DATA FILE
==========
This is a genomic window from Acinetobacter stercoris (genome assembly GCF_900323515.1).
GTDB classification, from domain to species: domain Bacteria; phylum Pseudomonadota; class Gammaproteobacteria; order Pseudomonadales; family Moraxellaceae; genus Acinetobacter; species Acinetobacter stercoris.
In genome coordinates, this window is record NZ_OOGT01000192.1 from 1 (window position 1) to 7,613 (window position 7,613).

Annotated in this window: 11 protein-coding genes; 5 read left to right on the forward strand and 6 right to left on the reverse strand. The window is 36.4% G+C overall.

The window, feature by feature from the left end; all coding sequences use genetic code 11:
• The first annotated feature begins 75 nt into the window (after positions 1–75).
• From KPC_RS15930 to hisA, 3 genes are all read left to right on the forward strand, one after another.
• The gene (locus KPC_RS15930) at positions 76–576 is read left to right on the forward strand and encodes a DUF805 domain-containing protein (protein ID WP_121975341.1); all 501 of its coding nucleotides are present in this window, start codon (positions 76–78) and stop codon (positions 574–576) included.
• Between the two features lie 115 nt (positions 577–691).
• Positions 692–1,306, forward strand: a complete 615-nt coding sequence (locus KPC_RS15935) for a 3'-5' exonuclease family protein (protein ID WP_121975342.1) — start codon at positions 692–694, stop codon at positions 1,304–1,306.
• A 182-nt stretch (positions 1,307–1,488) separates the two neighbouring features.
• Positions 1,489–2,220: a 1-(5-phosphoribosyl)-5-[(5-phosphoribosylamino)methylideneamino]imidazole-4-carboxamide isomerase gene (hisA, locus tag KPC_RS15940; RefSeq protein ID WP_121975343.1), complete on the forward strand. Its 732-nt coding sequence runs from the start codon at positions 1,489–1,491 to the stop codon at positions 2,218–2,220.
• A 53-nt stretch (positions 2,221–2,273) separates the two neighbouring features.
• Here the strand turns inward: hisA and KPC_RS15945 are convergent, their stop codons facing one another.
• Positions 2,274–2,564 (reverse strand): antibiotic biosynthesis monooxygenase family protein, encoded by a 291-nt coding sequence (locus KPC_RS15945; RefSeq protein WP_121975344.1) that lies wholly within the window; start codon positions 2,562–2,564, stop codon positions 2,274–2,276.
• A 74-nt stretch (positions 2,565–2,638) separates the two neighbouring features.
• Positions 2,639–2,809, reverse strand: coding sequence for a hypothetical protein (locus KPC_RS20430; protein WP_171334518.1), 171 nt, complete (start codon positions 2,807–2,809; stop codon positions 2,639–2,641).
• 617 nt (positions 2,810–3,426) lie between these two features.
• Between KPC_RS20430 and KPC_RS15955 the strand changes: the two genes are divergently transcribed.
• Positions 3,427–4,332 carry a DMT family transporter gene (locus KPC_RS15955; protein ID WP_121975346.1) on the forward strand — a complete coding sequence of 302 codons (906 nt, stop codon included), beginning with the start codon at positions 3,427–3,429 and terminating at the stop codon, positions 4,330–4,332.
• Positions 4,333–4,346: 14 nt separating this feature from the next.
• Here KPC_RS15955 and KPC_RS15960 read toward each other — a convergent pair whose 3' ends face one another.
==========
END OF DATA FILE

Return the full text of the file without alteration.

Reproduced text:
This is a genomic window from Acinetobacter stercoris (genome assembly GCF_900323515.1).
GTDB classification, from domain to species: domain Bacteria; phylum Pseudomonadota; class Gammaproteobacteria; order Pseudomonadales; family Moraxellaceae; genus Acinetobacter; species Acinetobacter stercoris.
In genome coordinates, this window is record NZ_OOGT01000192.1 from 1 (window position 1) to 7,613 (window position 7,613).

Annotated in this window: 11 protein-coding genes; 5 read left to right on the forward strand and 6 right to left on the reverse strand. The window is 36.4% G+C overall.

The window, feature by feature from the left end; all coding sequences use genetic code 11:
• The first annotated feature begins 75 nt into the window (after positions 1–75).
• From KPC_RS15930 to hisA, 3 genes are all read left to right on the forward strand, one after another.
• The gene (locus KPC_RS15930) at positions 76–576 is read left to right on the forward strand and encodes a DUF805 domain-containing protein (protein ID WP_121975341.1); all 501 of its coding nucleotides are present in this window, start codon (positions 76–78) and stop codon (positions 574–576) included.
• Between the two features lie 115 nt (positions 577–691).
• Positions 692–1,306, forward strand: a complete 615-nt coding sequence (locus KPC_RS15935) for a 3'-5' exonuclease family protein (protein ID WP_121975342.1) — start codon at positions 692–694, stop codon at positions 1,304–1,306.
• A 182-nt stretch (positions 1,307–1,488) separates the two neighbouring features.
• Positions 1,489–2,220: a 1-(5-phosphoribosyl)-5-[(5-phosphoribosylamino)methylideneamino]imidazole-4-carboxamide isomerase gene (hisA, locus tag KPC_RS15940; RefSeq protein ID WP_121975343.1), complete on the forward strand. Its 732-nt coding sequence runs from the start codon at positions 1,489–1,491 to the stop codon at positions 2,218–2,220.
• A 53-nt stretch (positions 2,221–2,273) separates the two neighbouring features.
• Here the strand turns inward: hisA and KPC_RS15945 are convergent, their stop codons facing one another.
• Positions 2,274–2,564 (reverse strand): antibiotic biosynthesis monooxygenase family protein, encoded by a 291-nt coding sequence (locus KPC_RS15945; RefSeq protein WP_121975344.1) that lies wholly within the window; start codon positions 2,562–2,564, stop codon positions 2,274–2,276.
• A 74-nt stretch (positions 2,565–2,638) separates the two neighbouring features.
• Positions 2,639–2,809, reverse strand: coding sequence for a hypothetical protein (locus KPC_RS20430; protein WP_171334518.1), 171 nt, complete (start codon positions 2,807–2,809; stop codon positions 2,639–2,641).
• 617 nt (positions 2,810–3,426) lie between these two features.
• Between KPC_RS20430 and KPC_RS15955 the strand changes: the two genes are divergently transcribed.
• Positions 3,427–4,332 carry a DMT family transporter gene (locus KPC_RS15955; protein ID WP_121975346.1) on the forward strand — a complete coding sequence of 302 codons (906 nt, stop codon included), beginning with the start codon at positions 3,427–3,429 and terminating at the stop codon, positions 4,330–4,332.
• Positions 4,333–4,346: 14 nt separating this feature from the next.
• Here KPC_RS15955 and KPC_RS15960 read toward each other — a convergent pair whose 3' ends face one another.